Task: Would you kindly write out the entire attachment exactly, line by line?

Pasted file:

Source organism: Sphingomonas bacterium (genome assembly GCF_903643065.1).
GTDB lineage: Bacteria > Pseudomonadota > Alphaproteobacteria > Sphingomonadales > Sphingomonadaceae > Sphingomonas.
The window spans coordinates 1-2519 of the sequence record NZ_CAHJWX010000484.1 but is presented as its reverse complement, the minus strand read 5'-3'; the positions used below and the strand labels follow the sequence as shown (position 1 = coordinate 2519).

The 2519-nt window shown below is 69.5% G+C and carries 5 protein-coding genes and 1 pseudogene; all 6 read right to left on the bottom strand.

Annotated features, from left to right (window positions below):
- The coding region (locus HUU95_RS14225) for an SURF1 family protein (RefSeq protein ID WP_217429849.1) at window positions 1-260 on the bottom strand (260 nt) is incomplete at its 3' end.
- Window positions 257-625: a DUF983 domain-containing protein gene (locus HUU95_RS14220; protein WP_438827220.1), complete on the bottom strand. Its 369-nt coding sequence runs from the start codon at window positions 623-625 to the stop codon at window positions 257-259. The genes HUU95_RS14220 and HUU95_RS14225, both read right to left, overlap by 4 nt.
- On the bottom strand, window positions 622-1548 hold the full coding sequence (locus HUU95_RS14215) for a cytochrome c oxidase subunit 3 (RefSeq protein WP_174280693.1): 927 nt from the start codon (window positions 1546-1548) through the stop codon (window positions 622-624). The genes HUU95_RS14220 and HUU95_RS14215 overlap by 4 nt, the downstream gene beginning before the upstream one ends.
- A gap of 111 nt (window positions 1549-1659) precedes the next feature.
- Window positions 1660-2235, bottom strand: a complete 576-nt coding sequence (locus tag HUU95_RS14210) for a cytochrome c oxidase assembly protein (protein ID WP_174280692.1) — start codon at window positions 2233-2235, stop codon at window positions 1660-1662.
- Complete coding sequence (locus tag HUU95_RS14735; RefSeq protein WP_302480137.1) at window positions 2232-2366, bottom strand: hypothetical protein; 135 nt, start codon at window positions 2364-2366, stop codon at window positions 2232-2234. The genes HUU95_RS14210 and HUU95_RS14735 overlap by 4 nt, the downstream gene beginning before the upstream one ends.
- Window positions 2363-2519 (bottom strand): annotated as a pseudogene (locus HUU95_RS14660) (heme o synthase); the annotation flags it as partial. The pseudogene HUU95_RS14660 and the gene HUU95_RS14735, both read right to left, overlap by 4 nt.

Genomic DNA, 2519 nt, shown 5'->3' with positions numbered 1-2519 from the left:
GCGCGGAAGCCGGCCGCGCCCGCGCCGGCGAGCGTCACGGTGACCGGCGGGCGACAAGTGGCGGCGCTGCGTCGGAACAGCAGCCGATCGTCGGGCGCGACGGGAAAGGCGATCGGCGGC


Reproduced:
Source organism: Sphingomonas bacterium (genome assembly GCF_903643065.1).
GTDB lineage: Bacteria > Pseudomonadota > Alphaproteobacteria > Sphingomonadales > Sphingomonadaceae > Sphingomonas.
The window spans coordinates 1-2519 of the sequence record NZ_CAHJWX010000484.1 but is presented as its reverse complement, the minus strand read 5'-3'; the positions used below and the strand labels follow the sequence as shown (position 1 = coordinate 2519).

The 2519-nt window shown below is 69.5% G+C and carries 5 protein-coding genes and 1 pseudogene; all 6 read right to left on the bottom strand.

Annotated features, from left to right (window positions below):
- The coding region (locus HUU95_RS14225) for an SURF1 family protein (RefSeq protein ID WP_217429849.1) at window positions 1-260 on the bottom strand (260 nt) is incomplete at its 3' end.
- Window positions 257-625: a DUF983 domain-containing protein gene (locus HUU95_RS14220; protein WP_438827220.1), complete on the bottom strand. Its 369-nt coding sequence runs from the start codon at window positions 623-625 to the stop codon at window positions 257-259. The genes HUU95_RS14220 and HUU95_RS14225, both read right to left, overlap by 4 nt.
- On the bottom strand, window positions 622-1548 hold the full coding sequence (locus HUU95_RS14215) for a cytochrome c oxidase subunit 3 (RefSeq protein WP_174280693.1): 927 nt from the start codon (window positions 1546-1548) through the stop codon (window positions 622-624). The genes HUU95_RS14220 and HUU95_RS14215 overlap by 4 nt, the downstream gene beginning before the upstream one ends.
- A gap of 111 nt (window positions 1549-1659) precedes the next feature.
- Window positions 1660-2235, bottom strand: a complete 576-nt coding sequence (locus tag HUU95_RS14210) for a cytochrome c oxidase assembly protein (protein ID WP_174280692.1) — start codon at window positions 2233-2235, stop codon at window positions 1660-1662.
- Complete coding sequence (locus tag HUU95_RS14735; RefSeq protein WP_302480137.1) at window positions 2232-2366, bottom strand: hypothetical protein; 135 nt, start codon at window positions 2364-2366, stop codon at window positions 2232-2234. The genes HUU95_RS14210 and HUU95_RS14735 overlap by 4 nt, the downstream gene beginning before the upstream one ends.
- Window positions 2363-2519 (bottom strand): annotated as a pseudogene (locus HUU95_RS14660) (heme o synthase); the annotation flags it as partial. The pseudogene HUU95_RS14660 and the gene HUU95_RS14735, both read right to left, overlap by 4 nt.

Genomic DNA, 2519 nt, shown 5'->3' with positions numbered 1-2519 from the left:
GCGCGGAAGCCGGCCGCGCCCGCGCCGGCGAGCGTCACGGTGACCGGCGGGCGACAAGTGGCGGCGCTGCGTCGGAACAGCAGCCGATCGTCGGGCGCGACGGGAAAGGCGATCGGCGGC